These Are the Good Times was heavily praised on its release. In his AllMusic review,[99] Mark Deming, who gave the compilation four-and-a-half stars out of five, wrote that "the best stuff here is delicious, beautifully crafted '60s West Coast pop, with a gifted and savvy vocalist front and center." Deming considered the previously unreleased songs to be "some of the strongest material" on the album, and he felt that "there's a strength and maturity in her performances on tunes like 'A Woman in Love (With You)', 'Hold Your Head High', and 'Leave Him to Me' that outstrips a significant majority of her peers – all the more impressive considering she was just 18 when most of this was recorded."

In The Second Disc review of the album,[100] the compilation was described as "a must for aficionados of both the girl-group and SoCal pop sound of the sixties", with writer Joe Marchese noting that "fans of the Los Angeles sound will recognize every name here, all at the top of their game: producers David Axelrod, the outré pop guru, and Steve Douglas, Wrecking Crew saxophonist; arrangers Jack Nitzsche, H. B. Barnum, Gene Page and Billy Strange; musicians Hal Blaine, Carol Kaye, Lyle Ritz, Ray Pohlman, Tommy Tedesco, Larry Knechtel, Don Randi, Plas Johnson, Julius Wechter, and future headliners Glen Campbell and Leon Russell."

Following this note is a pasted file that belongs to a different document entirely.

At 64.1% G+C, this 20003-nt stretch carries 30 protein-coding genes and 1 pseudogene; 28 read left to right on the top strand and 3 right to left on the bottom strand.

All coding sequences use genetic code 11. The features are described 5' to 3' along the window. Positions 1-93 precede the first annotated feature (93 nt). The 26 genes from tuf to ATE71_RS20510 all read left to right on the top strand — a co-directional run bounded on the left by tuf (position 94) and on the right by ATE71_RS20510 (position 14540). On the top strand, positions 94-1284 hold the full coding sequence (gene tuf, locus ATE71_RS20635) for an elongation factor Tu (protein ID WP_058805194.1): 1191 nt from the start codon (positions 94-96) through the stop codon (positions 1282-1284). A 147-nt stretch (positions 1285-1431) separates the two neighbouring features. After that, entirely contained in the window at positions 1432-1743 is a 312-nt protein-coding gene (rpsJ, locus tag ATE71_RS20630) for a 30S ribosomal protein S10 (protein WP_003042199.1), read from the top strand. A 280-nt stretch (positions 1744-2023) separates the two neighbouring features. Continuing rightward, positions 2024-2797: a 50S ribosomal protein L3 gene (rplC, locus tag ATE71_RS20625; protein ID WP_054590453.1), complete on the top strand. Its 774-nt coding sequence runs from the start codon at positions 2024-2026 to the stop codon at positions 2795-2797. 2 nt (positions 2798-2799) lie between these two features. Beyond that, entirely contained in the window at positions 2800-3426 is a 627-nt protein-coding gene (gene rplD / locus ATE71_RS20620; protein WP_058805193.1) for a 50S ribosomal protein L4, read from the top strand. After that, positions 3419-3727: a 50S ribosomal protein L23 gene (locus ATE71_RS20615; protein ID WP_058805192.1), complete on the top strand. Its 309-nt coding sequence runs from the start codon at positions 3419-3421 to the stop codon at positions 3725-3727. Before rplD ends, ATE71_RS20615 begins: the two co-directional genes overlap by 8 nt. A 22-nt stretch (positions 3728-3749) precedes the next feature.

Marchese singled out a number of tracks, including the Axelrod-produced, Barnum-arranged songs "Just a Little Girl", which he thought was "one of the strongest of her tenure with the label", and "Leave Him to Me", which "shows Donna cutting loose with a convincing growl in her voice"; and the Douglas-produced, Nitzsche-arranged songs "Call Me", finding it "inexplicable that she didn’t chart with it", "Donna’s sublime rendition" of "Woman in Love (With You)", and "Hold Your Head High" which was considered "another stunningly mature, previously unreleased track from the Loren/Nitzsche/Douglas/Wrecking Crew cadre." Marchese also highlighted Now Sounds "customarily impressive packaging, design and notes", and described the tracks as having been "splendidly remastered".

Joseph Kyle wrote that the album "document[s] a young talent’s creative fruits, and is a delight of a listen",[101] while Vic Templar, in UK-based Shindig! magazine, said that Loren "comes across as a US equivalent of Kathy Kirby, Billie Davis or early Dusty", telling readers "Yes, she’s that good."[102] As with other reviews, Now's "as-standard loving care, exhaustive sleeve notes by Sheryl Farber and stunning photographs" were praised.